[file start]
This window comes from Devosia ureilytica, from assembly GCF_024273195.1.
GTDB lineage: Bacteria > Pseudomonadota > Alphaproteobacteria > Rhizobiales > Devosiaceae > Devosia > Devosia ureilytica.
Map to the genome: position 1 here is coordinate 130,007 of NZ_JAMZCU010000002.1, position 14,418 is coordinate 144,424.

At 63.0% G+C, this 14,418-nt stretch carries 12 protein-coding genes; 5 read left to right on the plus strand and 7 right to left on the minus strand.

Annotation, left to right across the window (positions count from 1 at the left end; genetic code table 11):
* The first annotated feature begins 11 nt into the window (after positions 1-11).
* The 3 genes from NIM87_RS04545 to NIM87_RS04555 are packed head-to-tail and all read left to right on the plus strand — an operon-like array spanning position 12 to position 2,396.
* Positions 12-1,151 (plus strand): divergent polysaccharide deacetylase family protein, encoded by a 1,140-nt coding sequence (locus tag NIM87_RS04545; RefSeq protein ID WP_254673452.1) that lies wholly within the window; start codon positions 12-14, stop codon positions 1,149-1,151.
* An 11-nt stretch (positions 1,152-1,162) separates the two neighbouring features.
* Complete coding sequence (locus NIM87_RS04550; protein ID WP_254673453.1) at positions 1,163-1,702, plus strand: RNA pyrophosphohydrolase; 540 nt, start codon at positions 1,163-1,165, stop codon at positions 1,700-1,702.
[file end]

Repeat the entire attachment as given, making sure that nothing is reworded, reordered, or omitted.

This window comes from Devosia ureilytica, from assembly GCF_024273195.1.
GTDB lineage: Bacteria > Pseudomonadota > Alphaproteobacteria > Rhizobiales > Devosiaceae > Devosia > Devosia ureilytica.
Map to the genome: position 1 here is coordinate 130,007 of NZ_JAMZCU010000002.1, position 14,418 is coordinate 144,424.

At 63.0% G+C, this 14,418-nt stretch carries 12 protein-coding genes; 5 read left to right on the plus strand and 7 right to left on the minus strand.

Annotation, left to right across the window (positions count from 1 at the left end; genetic code table 11):
* The first annotated feature begins 11 nt into the window (after positions 1-11).
* The 3 genes from NIM87_RS04545 to NIM87_RS04555 are packed head-to-tail and all read left to right on the plus strand — an operon-like array spanning position 12 to position 2,396.
* Positions 12-1,151 (plus strand): divergent polysaccharide deacetylase family protein, encoded by a 1,140-nt coding sequence (locus tag NIM87_RS04545; RefSeq protein ID WP_254673452.1) that lies wholly within the window; start codon positions 12-14, stop codon positions 1,149-1,151.
* An 11-nt stretch (positions 1,152-1,162) separates the two neighbouring features.
* Complete coding sequence (locus NIM87_RS04550; protein ID WP_254673453.1) at positions 1,163-1,702, plus strand: RNA pyrophosphohydrolase; 540 nt, start codon at positions 1,163-1,165, stop codon at positions 1,700-1,702.